Making a Hearty Winter Soup
Throw them all in a pot with parsley and cover with water, he says. Which is great advice, if a little minimalist. Here is my slightly longer version… adapt as you need.
2 tbsp olive oil
2 cloves garlic, crushed
sprig of thyme
1 bay leaf
1 leek, thinly sliced
1 onion, finely diced
2 carrots, diced
3 celery sticks, chopped as you like
1/2 – 1C soup mix of grains and lentils
any other veggies, chopped to fairly even sized chunks (turnip, swede, parsnip etc)
quality stock / broth (optional)
parsley, stems finely chopped
In addition to being our produce buyer, Josh is a native of New York and he likes to murmur in the wintertime about how sure it’s cold, but not “really cold”. Not biting arctic, freezing rain and snow piling up at the door cold. Though round the cold winter warehouse, with all the root veggies you could ever dream of, we do agree it’s all about soup. Throw them all in a pot with parsley and cover with water, he says. Which is great advice, if a little minimalist. Here is my slightly longer version, still a basic hearty soup to help you enjoy the underground flavours of this slow season. Adapt as you need. Note: make plenty for left overs.
Making a Hearty Winter Soup
Gently heat the olive oil in a large soup pot and sauté a leek or onion (or both) with the carrot over a low to medium heat. Stirring occasionally, let these braise as slow as you have time for so they become rich and sweet. Then add garlic, thyme and a bay leaf and sauté for a few minutes until fragrant yet nowhere near burnt. Include some chopped celery here if you have it. You might also like to add fresh ginger or turmeric by grating it into the pot, all the better for winter wellness.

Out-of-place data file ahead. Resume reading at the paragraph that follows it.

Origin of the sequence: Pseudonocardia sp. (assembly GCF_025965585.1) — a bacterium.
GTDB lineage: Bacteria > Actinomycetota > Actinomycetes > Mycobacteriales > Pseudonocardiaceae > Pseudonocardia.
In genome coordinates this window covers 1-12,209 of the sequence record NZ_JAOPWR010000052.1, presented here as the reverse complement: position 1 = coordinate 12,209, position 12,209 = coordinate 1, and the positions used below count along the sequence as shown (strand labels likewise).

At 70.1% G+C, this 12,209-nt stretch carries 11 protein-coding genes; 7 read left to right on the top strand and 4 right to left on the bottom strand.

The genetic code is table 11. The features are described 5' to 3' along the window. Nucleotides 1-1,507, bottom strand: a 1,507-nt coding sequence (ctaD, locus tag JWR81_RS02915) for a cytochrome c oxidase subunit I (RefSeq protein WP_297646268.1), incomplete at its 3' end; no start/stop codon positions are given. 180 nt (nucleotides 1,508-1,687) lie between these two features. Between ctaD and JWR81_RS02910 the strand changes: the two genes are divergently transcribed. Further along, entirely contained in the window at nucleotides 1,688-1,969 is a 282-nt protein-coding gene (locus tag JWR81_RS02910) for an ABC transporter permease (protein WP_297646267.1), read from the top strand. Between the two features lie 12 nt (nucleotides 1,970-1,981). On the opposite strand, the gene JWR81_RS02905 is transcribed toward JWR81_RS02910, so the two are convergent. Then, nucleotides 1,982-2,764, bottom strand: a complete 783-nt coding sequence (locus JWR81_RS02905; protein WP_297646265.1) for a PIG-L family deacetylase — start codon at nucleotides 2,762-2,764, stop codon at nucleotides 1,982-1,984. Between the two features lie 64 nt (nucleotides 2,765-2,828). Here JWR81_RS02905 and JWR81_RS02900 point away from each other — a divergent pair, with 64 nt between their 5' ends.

Add any or all of your chopped root veggies and sauté for a few minutes to cover with that yummy oil. Celeriac is a soup dream veg, turnips add complexity, and swedes are creamy and sweet. Parsnips are my favourite winter flavour (especially in a buttery potato mash) and I chop them small so they cook quickly and pervade every spoonful with their mellow sweetness. Potatoes, cauliflower etc can all go in, make this as big or as hearty as you need it to be. A handful or two of a soup mix of grains and lentils will add a tonne of flavour and thickness, and can be the main guts of a soup especially if you only have one or two veg. But lacking that, a little emergency pearl barley or dried shitake mushrooms will do wonders.
Cover the veggies with water and/or stock. I add finely chopped parsley stems here too, leaving the leaves to go on top later. Lid on and let that simmer away for at least half an hour with the lid slightly ajar, until the veggies and grains are cooked. Make this well ahead of time and it will deepen in flavour. Add some roughly chopped kale or silverbeet in the last 5 minutes to add more green, and season with salt and freshly ground pepper. Serve with the extra chopped parsley.
Hints and Tips
If you end up with lots of leftovers and are sick of soup, you can always make a stew or a shepherds pie! If you have leftover soup without any grains in it, consider adding a generous cup or two of French or Persian style lentils to the pot which will cook up in the soupy liquid, then mash up some buttery potatoes and parsnip for the top. See, transformed into a comforting meal of shepherd’s pie!